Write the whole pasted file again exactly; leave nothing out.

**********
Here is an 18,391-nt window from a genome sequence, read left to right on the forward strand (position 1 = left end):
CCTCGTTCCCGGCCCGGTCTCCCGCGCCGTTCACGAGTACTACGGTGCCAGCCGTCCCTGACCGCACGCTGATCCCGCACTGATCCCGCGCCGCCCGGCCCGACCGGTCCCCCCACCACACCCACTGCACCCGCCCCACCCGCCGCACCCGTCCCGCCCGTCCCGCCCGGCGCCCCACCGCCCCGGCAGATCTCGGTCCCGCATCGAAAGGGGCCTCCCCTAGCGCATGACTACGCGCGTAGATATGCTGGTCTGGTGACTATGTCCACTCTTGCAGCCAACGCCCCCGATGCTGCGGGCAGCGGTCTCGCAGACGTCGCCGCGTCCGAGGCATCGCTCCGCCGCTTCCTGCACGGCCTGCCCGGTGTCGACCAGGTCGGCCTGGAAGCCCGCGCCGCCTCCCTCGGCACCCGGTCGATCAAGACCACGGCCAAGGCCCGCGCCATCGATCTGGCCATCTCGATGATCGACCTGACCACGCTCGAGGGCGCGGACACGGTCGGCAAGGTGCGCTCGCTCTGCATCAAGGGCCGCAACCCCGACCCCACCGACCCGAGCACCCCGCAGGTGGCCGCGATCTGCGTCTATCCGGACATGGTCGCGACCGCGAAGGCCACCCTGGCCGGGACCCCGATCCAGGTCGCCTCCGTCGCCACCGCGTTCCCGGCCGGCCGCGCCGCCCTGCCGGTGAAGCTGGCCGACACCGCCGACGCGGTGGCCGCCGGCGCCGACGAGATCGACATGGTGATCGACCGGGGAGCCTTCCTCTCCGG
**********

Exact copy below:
Here is an 18,391-nt window from a genome sequence, read left to right on the forward strand (position 1 = left end):
CCTCGTTCCCGGCCCGGTCTCCCGCGCCGTTCACGAGTACTACGGTGCCAGCCGTCCCTGACCGCACGCTGATCCCGCACTGATCCCGCGCCGCCCGGCCCGACCGGTCCCCCCACCACACCCACTGCACCCGCCCCACCCGCCGCACCCGTCCCGCCCGTCCCGCCCGGCGCCCCACCGCCCCGGCAGATCTCGGTCCCGCATCGAAAGGGGCCTCCCCTAGCGCATGACTACGCGCGTAGATATGCTGGTCTGGTGACTATGTCCACTCTTGCAGCCAACGCCCCCGATGCTGCGGGCAGCGGTCTCGCAGACGTCGCCGCGTCCGAGGCATCGCTCCGCCGCTTCCTGCACGGCCTGCCCGGTGTCGACCAGGTCGGCCTGGAAGCCCGCGCCGCCTCCCTCGGCACCCGGTCGATCAAGACCACGGCCAAGGCCCGCGCCATCGATCTGGCCATCTCGATGATCGACCTGACCACGCTCGAGGGCGCGGACACGGTCGGCAAGGTGCGCTCGCTCTGCATCAAGGGCCGCAACCCCGACCCCACCGACCCGAGCACCCCGCAGGTGGCCGCGATCTGCGTCTATCCGGACATGGTCGCGACCGCGAAGGCCACCCTGGCCGGGACCCCGATCCAGGTCGCCTCCGTCGCCACCGCGTTCCCGGCCGGCCGCGCCGCCCTGCCGGTGAAGCTGGCCGACACCGCCGACGCGGTGGCCGCCGGCGCCGACGAGATCGACATGGTGATCGACCGGGGAGCCTTCCTCTCCGG